Exhibition and Industrial Session: Tandem Computers Incorporated                                                                                          

A New Architecture For Reliable Massively Parallel Computing

Robert Horst, Techical Director,
Tandem Computers Incorporated, Cupertino, CA, USA


Many parallel architectures have been primarily developed to solve large-scale scientific problems. These systems have been optimized around the processing elements, leaving I/O performance as a secondary consideration. The next generation of parallel systems will instead be optimized around data movement and large-scale I/O. To achieve this level of I/O performance the system architecture must be built around a high-speed "System Area Network," or SAN. Tandem's ServerNet SAN is the first such network to provide high performance connections between CPUs, from CPUs to I/O, and between I/O devices. ServerNet is a wormhole-routed, packet-switched, point-to-point, network with full-duplex, byte-serial links and electrical interfaces supporting either backplane connections or inter-cabinet cables. The network gives new capabilities for shared I/O and multimedia, and can support many different network topologies. Servernet is the basis for scalable systems running a variety of operating systems with selectable levels of fault tolerance.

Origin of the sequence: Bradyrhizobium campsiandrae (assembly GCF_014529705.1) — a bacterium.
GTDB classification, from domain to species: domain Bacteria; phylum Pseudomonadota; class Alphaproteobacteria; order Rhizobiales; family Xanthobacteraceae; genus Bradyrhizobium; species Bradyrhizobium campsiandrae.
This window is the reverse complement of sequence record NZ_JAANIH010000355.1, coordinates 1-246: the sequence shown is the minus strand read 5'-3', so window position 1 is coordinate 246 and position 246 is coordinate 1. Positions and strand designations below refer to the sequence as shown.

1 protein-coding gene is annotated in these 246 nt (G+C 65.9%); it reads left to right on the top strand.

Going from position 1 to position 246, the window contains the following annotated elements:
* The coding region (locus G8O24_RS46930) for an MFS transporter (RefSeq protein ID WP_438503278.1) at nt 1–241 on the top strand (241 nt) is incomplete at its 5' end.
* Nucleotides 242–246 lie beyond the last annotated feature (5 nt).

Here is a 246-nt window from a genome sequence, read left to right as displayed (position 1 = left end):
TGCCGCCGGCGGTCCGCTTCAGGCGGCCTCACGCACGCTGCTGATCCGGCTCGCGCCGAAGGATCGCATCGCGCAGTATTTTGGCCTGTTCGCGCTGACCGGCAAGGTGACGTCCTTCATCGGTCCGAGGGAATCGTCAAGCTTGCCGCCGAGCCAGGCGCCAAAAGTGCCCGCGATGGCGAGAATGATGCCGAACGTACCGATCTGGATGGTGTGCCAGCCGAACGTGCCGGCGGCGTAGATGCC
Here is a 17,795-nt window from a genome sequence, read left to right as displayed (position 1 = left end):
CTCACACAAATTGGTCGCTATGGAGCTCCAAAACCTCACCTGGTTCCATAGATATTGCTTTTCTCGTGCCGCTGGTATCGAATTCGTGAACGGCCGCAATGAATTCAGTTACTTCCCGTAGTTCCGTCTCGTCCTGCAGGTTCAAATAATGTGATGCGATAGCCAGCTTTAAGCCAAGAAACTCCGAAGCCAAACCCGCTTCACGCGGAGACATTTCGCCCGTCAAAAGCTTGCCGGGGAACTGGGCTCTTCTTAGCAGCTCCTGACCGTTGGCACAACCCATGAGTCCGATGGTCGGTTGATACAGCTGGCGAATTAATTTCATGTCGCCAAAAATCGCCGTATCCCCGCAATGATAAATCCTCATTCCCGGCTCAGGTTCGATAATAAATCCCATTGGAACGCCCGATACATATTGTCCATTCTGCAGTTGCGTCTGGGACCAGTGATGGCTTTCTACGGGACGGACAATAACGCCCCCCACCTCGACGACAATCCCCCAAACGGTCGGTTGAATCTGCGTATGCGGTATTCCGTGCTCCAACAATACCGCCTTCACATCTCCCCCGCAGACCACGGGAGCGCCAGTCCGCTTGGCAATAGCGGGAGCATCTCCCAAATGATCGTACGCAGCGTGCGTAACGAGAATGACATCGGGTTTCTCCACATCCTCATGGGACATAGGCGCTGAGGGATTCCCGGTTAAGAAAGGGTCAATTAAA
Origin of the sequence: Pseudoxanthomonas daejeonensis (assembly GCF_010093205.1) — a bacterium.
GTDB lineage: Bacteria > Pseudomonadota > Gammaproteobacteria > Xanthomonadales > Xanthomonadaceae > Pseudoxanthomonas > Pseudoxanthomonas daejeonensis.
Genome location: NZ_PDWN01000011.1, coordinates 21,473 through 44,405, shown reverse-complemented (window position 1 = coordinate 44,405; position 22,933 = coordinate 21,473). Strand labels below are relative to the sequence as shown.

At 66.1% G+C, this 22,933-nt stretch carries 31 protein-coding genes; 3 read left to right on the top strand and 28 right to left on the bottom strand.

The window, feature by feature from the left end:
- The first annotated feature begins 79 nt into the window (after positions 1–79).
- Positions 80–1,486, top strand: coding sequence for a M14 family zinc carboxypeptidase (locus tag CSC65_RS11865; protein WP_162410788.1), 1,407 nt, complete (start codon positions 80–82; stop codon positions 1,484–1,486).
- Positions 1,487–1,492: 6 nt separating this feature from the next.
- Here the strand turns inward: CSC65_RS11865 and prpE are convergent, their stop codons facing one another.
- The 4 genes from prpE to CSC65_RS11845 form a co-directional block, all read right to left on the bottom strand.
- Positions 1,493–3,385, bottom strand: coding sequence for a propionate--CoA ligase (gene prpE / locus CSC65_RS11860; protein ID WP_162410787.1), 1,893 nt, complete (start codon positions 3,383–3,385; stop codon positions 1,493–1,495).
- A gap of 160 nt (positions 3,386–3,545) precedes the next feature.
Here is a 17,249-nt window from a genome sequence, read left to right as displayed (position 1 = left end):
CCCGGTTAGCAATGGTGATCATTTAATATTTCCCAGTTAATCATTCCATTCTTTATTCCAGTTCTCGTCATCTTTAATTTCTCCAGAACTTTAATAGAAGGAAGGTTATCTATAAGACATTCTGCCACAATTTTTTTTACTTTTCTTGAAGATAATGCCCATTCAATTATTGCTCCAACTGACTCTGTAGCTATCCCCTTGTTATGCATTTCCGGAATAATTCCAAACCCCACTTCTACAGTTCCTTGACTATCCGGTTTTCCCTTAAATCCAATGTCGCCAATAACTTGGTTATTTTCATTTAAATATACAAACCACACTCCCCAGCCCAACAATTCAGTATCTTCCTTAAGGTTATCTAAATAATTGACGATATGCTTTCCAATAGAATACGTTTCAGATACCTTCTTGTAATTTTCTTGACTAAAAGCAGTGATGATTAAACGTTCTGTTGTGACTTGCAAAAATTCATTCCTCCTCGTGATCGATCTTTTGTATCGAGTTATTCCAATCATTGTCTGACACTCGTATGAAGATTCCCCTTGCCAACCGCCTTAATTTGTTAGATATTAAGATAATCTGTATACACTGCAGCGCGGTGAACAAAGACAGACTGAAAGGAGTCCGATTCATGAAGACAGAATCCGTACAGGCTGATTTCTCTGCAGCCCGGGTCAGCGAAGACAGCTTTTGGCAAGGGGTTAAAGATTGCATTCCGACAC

The presentation will outline the new "ServerNet" technology announced by Tandem Computers on 17 July 1995, and which is described in the following papers published earlier this year:

These papers are available on the Internet.

Reprints will be distributed to the ParCo'95 Conference participants.

A Servernet Architecture overview is available here. General info on TANDEM starts from here.

About the speaker

Robert Horst is a Technical Director in Tandem Labs. In his fifteen years at Tandem Computers, he has contributed to the architecture and design of five generations of parallel, fault-tolerant computer systems. He was the primary architect of the NonStop Cyclone CPU, the first commercial superscalar processor. Most recently he led the team of architects developing the ServerNet system area network. He holds a Ph.D. in computer science, and a masters degree in electrical engineering, both from the University of Illinois. He holds 23 U.S. patents related to computer architecture, fault-tolerant computing, and parallel processing.